Mr. S. N. Goenka: You have asked a very good question. All of you wish to excel as students. Then you should know the traits of a good student. In ancient India the qualities of a good student were recorded in Sanskrit:

Kakacheshta bakadhyanam, shwananidra tathaiva cha.
Alpahari, brahmachari, vidyaarthi panch lakshanam.

These are the five essential qualities that a student must possess:

Kakacheshta (kaka means crow) - You will find that a crow always remains alert and strives with full effort to do its task. You will never find it lazing around. Acquire this quality from a crow to fulfil one's assigned task ardently and enthusiastically.

Bakadhyanam (baka means crane) - While studying, focus entirely on your books. Similarly, while doing Anapana, do it with full concentration. In developing this quality of concentration, make a crane your inspiration. You may have noticed how a crane stands absolutely still on one leg without moving a single feather as if deep in meditation- with its mind fully concentrated on catching its prey. You should also learn how to meditate with concentration like that of a crane.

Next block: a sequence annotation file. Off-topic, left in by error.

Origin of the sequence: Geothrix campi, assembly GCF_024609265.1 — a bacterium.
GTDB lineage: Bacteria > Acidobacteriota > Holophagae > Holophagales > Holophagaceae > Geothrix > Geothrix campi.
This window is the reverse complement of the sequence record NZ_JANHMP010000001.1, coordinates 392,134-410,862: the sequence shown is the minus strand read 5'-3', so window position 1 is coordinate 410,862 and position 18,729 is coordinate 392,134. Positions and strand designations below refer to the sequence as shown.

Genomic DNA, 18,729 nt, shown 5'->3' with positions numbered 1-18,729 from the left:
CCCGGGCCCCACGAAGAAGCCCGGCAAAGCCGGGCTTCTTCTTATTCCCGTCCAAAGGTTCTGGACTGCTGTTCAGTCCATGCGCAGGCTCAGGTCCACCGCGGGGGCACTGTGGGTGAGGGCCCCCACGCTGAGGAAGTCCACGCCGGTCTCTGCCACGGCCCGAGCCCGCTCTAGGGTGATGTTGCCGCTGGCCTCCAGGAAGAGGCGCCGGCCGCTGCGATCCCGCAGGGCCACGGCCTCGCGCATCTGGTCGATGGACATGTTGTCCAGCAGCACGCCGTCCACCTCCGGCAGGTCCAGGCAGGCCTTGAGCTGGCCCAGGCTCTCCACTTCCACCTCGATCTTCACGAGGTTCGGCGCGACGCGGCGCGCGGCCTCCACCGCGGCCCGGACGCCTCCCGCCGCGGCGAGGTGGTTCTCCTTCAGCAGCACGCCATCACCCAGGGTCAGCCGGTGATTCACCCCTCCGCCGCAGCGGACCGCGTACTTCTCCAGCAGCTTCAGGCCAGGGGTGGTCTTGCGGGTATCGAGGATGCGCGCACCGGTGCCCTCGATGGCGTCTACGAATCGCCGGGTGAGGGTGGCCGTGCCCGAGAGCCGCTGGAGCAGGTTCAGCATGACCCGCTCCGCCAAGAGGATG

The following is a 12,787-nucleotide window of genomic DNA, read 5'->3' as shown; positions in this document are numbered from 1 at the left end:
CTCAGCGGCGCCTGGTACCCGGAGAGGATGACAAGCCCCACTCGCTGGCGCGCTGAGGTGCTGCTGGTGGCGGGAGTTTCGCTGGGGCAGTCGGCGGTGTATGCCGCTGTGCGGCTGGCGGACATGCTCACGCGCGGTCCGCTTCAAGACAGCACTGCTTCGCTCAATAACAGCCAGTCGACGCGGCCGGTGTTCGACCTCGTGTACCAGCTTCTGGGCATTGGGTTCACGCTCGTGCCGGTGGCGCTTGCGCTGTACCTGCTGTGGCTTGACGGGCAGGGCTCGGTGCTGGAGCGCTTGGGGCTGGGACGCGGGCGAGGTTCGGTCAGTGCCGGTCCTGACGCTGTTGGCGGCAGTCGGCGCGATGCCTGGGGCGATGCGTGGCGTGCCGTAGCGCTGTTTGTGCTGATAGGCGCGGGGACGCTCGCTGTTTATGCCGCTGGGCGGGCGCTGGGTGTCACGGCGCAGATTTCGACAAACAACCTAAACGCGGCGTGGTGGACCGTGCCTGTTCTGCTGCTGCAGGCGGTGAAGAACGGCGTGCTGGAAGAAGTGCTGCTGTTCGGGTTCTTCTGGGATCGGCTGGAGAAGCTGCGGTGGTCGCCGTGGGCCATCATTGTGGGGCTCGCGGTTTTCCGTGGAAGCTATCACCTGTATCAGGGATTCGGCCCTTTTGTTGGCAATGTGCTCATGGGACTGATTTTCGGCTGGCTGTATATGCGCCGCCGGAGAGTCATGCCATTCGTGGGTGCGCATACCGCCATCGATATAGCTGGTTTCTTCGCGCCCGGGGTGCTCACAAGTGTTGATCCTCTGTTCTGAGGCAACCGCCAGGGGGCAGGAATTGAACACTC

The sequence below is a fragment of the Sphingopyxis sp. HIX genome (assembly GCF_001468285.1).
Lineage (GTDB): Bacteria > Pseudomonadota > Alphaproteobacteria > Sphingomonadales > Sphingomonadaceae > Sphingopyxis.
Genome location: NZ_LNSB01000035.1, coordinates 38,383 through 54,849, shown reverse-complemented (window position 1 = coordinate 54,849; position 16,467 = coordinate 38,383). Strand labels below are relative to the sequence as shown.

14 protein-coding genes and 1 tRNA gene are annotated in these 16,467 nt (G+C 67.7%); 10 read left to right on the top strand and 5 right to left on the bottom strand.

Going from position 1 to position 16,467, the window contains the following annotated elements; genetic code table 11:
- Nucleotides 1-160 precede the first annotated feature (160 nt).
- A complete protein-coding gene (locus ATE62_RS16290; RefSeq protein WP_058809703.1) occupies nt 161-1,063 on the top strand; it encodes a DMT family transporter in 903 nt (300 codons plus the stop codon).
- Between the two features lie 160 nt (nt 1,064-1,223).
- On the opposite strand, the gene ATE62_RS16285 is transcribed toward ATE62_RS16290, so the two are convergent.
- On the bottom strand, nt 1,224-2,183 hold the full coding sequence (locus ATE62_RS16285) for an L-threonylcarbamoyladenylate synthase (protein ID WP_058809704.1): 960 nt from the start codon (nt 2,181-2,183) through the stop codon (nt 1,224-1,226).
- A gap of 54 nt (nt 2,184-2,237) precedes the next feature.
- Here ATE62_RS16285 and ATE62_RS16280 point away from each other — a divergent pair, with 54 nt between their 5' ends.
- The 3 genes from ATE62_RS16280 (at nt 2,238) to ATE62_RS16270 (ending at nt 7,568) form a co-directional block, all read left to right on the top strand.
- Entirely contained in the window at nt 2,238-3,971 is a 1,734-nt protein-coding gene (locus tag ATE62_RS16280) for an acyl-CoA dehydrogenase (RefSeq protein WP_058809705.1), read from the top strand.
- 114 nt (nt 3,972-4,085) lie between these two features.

Shwananidra (shwana means a dog) - Sleep is essential for everyone. But to fall off into a deep slumber snoring loudly, oblivious of one's surroundings is not the right way of sleeping. The art of sleeping is mastered by a dog who, even though apparently fast asleep, will open his eyes and be wide-awake at the slightest sound. A student should also abandon laziness and unawareness and sleep with inner wakefulness like a dog. With the practice of Anapana and later Vipassana, you will attain the state of complete alertness even while being asleep. Like a dog, you will wake at the slightest movement.